What is a text? At one level, it is a sequence of symbols on a page such as this one. At another level, it is a sequence of chapters, made up of a sequence of sections, where each section is a sequence of paragraphs, and so on. However, for our purposes, we will think of a text as nothing more than a sequence of words and punctuation. Here's how we represent text in Python, in this case the opening sentence of Moby Dick:
>>> sent1 = ['Call', 'me', 'Ishmael', '.'] >>>
After the prompt we've given a name we made up, sent1, followed by the equals sign, and then some quoted words, separated with commas, and surrounded with brackets. This bracketed material is known as a list in Python: it is how we store a text. We can inspect it by typing the name O. We can ask for its length ©. We can even apply our own lexical_diversity() function to it ©. >>> sent1 O
['Call', 'me', 'Ishmael', '.'] >>> len(sent1) © 4
Some more lists have been defined for you, one for the opening sentence of each of our texts, sent2 ... sent9. We inspect two of them here; you can see the rest for yourself using the Python interpreter (if you get an error saying that sent2 is not defined, you need to first type from nltk.book import *). >>> sent2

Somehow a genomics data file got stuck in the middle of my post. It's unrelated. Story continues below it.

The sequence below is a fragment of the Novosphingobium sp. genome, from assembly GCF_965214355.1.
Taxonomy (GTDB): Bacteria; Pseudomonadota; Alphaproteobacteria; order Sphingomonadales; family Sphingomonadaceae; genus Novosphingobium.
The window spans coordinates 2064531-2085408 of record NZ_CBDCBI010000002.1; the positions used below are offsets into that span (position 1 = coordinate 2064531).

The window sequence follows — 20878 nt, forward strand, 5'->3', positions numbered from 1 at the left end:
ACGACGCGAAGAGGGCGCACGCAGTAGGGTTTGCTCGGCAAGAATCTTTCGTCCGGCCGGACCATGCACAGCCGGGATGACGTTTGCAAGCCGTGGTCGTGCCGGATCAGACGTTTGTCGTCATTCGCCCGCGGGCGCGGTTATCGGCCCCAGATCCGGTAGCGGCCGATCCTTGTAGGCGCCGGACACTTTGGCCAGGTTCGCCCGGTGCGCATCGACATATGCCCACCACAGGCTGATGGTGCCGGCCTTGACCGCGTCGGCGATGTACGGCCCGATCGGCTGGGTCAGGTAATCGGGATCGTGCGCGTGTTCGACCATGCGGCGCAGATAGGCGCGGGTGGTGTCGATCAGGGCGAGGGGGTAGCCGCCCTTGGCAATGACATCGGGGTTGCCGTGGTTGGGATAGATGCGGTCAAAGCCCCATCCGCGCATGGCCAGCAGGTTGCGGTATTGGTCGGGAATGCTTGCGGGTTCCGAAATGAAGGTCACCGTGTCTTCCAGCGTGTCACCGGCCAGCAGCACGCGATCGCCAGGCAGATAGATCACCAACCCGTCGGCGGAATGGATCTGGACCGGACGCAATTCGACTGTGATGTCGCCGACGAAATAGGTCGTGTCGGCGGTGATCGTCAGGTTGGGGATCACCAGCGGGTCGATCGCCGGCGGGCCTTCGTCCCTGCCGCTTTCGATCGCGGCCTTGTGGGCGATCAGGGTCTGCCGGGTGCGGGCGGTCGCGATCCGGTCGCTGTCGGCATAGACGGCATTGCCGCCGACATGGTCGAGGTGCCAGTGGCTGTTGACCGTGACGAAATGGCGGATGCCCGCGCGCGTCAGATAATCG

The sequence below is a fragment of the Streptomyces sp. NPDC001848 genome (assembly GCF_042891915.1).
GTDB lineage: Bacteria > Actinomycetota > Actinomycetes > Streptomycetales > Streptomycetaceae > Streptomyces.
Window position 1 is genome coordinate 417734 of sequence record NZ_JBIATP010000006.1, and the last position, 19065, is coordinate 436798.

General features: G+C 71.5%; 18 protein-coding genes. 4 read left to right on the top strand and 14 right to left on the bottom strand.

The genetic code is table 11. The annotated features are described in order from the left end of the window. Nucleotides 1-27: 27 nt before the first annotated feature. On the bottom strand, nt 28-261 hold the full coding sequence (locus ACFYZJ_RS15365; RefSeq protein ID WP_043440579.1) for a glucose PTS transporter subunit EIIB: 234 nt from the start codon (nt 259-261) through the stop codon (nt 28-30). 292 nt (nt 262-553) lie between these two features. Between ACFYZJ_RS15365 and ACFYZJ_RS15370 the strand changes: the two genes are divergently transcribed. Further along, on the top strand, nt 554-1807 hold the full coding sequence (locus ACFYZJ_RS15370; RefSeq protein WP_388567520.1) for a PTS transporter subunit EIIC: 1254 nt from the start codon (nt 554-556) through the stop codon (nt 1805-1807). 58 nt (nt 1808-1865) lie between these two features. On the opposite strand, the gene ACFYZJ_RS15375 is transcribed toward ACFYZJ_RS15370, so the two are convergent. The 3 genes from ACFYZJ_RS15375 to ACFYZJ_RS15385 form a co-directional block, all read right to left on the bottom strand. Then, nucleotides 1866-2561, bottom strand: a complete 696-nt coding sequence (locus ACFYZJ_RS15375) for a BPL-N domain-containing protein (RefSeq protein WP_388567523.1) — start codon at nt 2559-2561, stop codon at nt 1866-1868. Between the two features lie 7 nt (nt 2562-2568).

['The', 'family', 'of', 'Dashwood', 'had', 'long', 'been', 'settled', 'in', 'Sussex', '.'] >>> sent3
['In', 'the', 'beginning', 'God', 'created', 'the',
Your Turn: Make up a few sentences of your own, by typing a name, equals sign, and a list of words, like this: ex1 = ['Monty', 'Python', 'and', 'the', 'Holy', 'Grail']. Repeat some of the other Python operations we saw earlier in Section 1.1, e.g., sorted(exl), len(set(exl)), exl.count('the').
A pleasant surprise is that we can use Python's addition operator on lists. Adding two lists creates a new list with everything from the first list, followed by everything from the second list:
>>> ['Monty', 'Python'] + ['and', 'the', 'Holy', 'Grail'] O ['Monty', 'Python', 'and', 'the', 'Holy', 'Grail']
This special use of the addition operation is called concatenation; it combines the lists together into a single list. We can concatenate sentences to build up a text.
We don't have to literally type the lists either; we can use short names that refer to predefined lists.
['Fellow', '-', 'Citizens', 'of', 'the', 'Senate', 'and', 'of', 'the',
'House', 'of', 'Representatives', ':', 'Call', 'me', 'Ishmael', '.'] >>>
What if we want to add a single item to a list? This is known as appending. When we append() to a list, the list itself is updated as a result of the operation.
>>> sent1.append("Some") >>> sent1
['Call', 'me', 'Ishmael', '.', 'Some'] >>>
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